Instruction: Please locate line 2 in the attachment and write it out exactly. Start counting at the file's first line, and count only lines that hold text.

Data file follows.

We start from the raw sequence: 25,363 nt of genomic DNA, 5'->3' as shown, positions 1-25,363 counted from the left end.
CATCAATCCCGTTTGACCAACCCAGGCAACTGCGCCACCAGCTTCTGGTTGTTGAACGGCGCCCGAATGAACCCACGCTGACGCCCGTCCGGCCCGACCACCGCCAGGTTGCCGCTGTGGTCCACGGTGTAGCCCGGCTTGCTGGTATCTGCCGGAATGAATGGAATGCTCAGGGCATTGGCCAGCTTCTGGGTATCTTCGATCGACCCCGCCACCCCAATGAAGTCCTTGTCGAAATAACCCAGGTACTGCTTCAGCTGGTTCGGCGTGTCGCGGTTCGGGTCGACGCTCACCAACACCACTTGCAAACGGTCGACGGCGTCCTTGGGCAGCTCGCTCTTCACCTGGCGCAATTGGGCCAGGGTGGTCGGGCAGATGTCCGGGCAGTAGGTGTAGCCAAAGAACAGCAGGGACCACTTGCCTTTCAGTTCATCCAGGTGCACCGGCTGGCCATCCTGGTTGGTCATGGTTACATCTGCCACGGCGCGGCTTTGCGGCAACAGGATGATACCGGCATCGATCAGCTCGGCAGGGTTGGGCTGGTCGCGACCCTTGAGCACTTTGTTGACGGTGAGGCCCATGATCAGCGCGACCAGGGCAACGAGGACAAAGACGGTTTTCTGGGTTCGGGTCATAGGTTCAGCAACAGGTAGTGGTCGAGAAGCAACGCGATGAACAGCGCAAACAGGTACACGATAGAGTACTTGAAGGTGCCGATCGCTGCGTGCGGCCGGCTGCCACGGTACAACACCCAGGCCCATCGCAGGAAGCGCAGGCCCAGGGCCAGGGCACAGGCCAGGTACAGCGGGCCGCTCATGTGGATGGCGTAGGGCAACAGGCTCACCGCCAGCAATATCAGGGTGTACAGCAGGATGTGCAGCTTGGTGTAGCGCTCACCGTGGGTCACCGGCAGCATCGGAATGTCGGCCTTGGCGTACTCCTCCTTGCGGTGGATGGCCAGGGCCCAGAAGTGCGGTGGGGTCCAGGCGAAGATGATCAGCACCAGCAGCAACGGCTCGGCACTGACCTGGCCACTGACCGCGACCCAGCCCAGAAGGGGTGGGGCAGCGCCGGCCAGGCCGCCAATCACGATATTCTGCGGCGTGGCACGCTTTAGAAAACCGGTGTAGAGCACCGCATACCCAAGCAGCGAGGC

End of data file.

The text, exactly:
CATCAATCCCGTTTGACCAACCCAGGCAACTGCGCCACCAGCTTCTGGTTGTTGAACGGCGCCCGAATGAACCCACGCTGACGCCCGTCCGGCCCGACCACCGCCAGGTTGCCGCTGTGGTCCACGGTGTAGCCCGGCTTGCTGGTATCTGCCGGAATGAATGGAATGCTCAGGGCATTGGCCAGCTTCTGGGTATCTTCGATCGACCCCGCCACCCCAATGAAGTCCTTGTCGAAATAACCCAGGTACTGCTTCAGCTGGTTCGGCGTGTCGCGGTTCGGGTCGACGCTCACCAACACCACTTGCAAACGGTCGACGGCGTCCTTGGGCAGCTCGCTCTTCACCTGGCGCAATTGGGCCAGGGTGGTCGGGCAGATGTCCGGGCAGTAGGTGTAGCCAAAGAACAGCAGGGACCACTTGCCTTTCAGTTCATCCAGGTGCACCGGCTGGCCATCCTGGTTGGTCATGGTTACATCTGCCACGGCGCGGCTTTGCGGCAACAGGATGATACCGGCATCGATCAGCTCGGCAGGGTTGGGCTGGTCGCGACCCTTGAGCACTTTGTTGACGGTGAGGCCCATGATCAGCGCGACCAGGGCAACGAGGACAAAGACGGTTTTCTGGGTTCGGGTCATAGGTTCAGCAACAGGTAGTGGTCGAGAAGCAACGCGATGAACAGCGCAAACAGGTACACGATAGAGTACTTGAAGGTGCCGATCGCTGCGTGCGGCCGGCTGCCACGGTACAACACCCAGGCCCATCGCAGGAAGCGCAGGCCCAGGGCCAGGGCACAGGCCAGGTACAGCGGGCCGCTCATGTGGATGGCGTAGGGCAACAGGCTCACCGCCAGCAATATCAGGGTGTACAGCAGGATGTGCAGCTTGGTGTAGCGCTCACCGTGGGTCACCGGCAGCATCGGAATGTCGGCCTTGGCGTACTCCTCCTTGCGGTGGATGGCCAGGGCCCAGAAGTGCGGTGGGGTCCAGGCGAAGATGATCAGCACCAGCAGCAACGGCTCGGCACTGACCTGGCCACTGACCGCGACCCAGCCCAGAAGGGGTGGGGCAGCGCCGGCCAGGCCGCCAATCACGATATTCTGCGGCGTGGCACGCTTTAGAAAACCGGTGTAGAGCACCGCATACCCAAGCAGCGAGGC